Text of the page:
Tech & Work

'The so called "gender gap" in the job market is real but not because men push women out' and other top member comments

Every other week, we will start rounding up some of the most thoughtful comments from the TechRepublic community. Here are some of our Community Manager's top picks.

The gender gap in the workforce between men and women has been in the spotlight for the last few years. With different reports speculating on how we can close that gap - from telling us to change how we think to telling us we need to put more women in charge. A WEF report even states it will take us 217 years before this gap is closed.

Now according to a recent WEF Report: Women are more likely than men to be knocked out of their U.S. jobs by automation in the next eight years, and they'll find half as many opportunities to land new positions unless there's a new effort to retrain them.

We take a look at what a few of you had to say about this subject and other topics, highlighting some of the best below.

Tell us what you think. Will automation see more women than men knocked out of U.S jobs? Will automation widen the gender gap? Or do you feel this is all hype? Let us know your thoughts on this subject in the comments below.

Robot
Credit: YakobchukOlena, Getty Images/iStockphoto

TechRepublic's Community Manager's Top Picks

Robot gender gap: Women will lose more jobs due to automation than men, WEF finds

Olivia Krauth (Read more)
Even with retraining, displaced women will have fewer job opportunities than men, the report found.

ZDNet member homesangel:
As long as humans keep on genetically being as we currently are, women will always have fewer job opportunities than men. Intellectually, both men and women are capable of the same things but physically men are at the top of the chain and that's a natural thing, there's nothing ill intended about it except for whoever created us that way.What I'm wondering is the following: how come a group with a remarkably smaller representation will lose more jobs than the other group when the effects of the automation is not aimed at genders but at type of jobs?Well, what I see is that the group that will be more affected should do something, say step up for jobs with a higher chance of security in the market. If we are equally qualified intellectually, men and women, and I do truly believe it, why are not women moving to the more secure or stable jobs? Is there anyone at the admission departments in colleges rejecting applications from women interested in studying anything of any kind? I don't think so, which means that it is women's choice and consequently their fault for the lack of vision regarding their future.The so called "gender gap" in the job market is real but not because men push women out but because women simply don't step in as massively as they could. Anything else is just hollow feminist propaganda.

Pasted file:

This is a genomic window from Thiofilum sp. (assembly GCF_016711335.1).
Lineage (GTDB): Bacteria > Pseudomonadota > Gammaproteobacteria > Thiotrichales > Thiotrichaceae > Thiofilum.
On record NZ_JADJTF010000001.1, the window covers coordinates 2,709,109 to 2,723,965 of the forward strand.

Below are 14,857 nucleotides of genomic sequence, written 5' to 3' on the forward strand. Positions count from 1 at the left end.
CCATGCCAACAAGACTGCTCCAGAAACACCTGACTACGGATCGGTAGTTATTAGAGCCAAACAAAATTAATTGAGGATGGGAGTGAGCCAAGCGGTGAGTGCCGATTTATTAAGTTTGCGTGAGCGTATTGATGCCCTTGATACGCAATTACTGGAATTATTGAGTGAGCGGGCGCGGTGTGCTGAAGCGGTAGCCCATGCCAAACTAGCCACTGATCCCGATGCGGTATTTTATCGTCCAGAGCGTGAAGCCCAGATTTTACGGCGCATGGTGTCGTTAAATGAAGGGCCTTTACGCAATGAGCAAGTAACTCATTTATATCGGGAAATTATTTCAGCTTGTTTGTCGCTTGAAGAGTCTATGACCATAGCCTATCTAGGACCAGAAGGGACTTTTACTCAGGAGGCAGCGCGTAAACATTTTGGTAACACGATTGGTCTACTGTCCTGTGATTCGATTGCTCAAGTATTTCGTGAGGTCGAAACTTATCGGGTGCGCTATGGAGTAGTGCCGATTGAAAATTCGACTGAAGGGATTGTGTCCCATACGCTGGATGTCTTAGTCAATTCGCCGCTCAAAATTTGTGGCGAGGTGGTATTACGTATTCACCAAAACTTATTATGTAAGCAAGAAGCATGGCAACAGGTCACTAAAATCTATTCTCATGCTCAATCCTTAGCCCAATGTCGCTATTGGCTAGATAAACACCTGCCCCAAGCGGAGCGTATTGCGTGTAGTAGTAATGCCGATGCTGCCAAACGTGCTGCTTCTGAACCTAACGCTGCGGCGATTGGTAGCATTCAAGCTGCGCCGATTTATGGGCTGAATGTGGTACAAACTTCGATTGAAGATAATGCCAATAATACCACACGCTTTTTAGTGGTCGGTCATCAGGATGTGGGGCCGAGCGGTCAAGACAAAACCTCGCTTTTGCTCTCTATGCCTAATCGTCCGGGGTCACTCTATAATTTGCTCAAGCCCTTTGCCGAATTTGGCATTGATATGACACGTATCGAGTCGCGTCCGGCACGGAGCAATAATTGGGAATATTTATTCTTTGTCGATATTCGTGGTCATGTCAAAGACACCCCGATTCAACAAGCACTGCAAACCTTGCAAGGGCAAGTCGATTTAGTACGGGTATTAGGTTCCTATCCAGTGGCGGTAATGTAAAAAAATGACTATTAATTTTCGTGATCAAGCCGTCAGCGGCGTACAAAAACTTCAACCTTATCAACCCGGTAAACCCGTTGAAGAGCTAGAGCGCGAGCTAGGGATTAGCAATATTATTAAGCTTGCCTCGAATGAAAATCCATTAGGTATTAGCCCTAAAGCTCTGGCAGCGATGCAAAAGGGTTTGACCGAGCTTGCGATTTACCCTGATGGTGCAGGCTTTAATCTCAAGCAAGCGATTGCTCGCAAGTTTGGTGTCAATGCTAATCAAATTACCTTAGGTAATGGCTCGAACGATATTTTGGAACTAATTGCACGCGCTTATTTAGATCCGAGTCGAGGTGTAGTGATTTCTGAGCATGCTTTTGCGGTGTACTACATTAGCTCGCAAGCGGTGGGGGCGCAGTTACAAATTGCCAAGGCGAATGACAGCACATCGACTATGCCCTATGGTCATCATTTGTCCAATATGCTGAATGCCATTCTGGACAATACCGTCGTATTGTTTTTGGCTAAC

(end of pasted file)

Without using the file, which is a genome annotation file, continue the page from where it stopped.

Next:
ZDNet member norfindel:
Automation makes jobs obsolete, so unless new jobs are created somehow, there will be less jobs available. Don't fool ourselves.

This "problem" is not new. We use tech to require less human work, but at the same time we require that humans work the same amount of time to survive. It's a systemic problem. Eventually, humanity needs to go into a "star trek" kind of society, or things are going to get really ugly.

Apple HomePod finally coming to stores: Can it win the smart speaker privacy war?

Alison DeNisco Rayome (Read more)
The HomePod faces tough competition from Amazon Echo and Google Home, but may have an edge when it comes to how it collects user data.

ZDNet member JackSmith21006:
Hard to see this being successful. The last Apple speaker called the iPod Hi-Fi and was priced at $349 lasted on the market for 18 months before being pulled because of poor sales.

But here Apple is up against the Google Assistant which is a tall order, IMO. We are a heavy Apple hardware house but the Google Homes just work seamless with the iPhones.

Wife clicks shutter button on iPhone and later walks into family room and ask for fine details in photos and the photo appears on our TV in 4k. We also have a 4K Chromecast.

She uses Google Photos on her iPhone. Apple's own product can not do this.

Cook: Apple will release software update to fix iPhone battery slowdown issue

Olivia Krauth (Read more)
Users will be able to opt out of the feature that slows iPhones when the battery is low.

TechRepublic member intherepublic:
This has been one of the most painful experiences since owning an original iphone in 2006. My entire family has iphones (6 in all) and all have been lobbying to switch to android since this huge snafu. I've been trying to work with Apple, even with the wife upset at the fact we need to dole out even more money for new batteries. The erosion of trust, gauging of customers for new batteries, and manipulation that's being exposed will take a long time to recover from. I've also decided to dump my apple stock because of this experience since I no longer have faith in the company's long-term health. As I wait for my new battery for my iphone 6 plus (April is the target date because of backorders), I am working on the family plan to migrate over to android. Such disappointment.

About Tammy Cavadias

Tammy Cavadias is the Community and Member Services Manager for ZDNet, TechRepublic, and Tech Pro Research. She is also the producer for several TechRepublic and ZDNet newsletters. She has been with the company since 1996.

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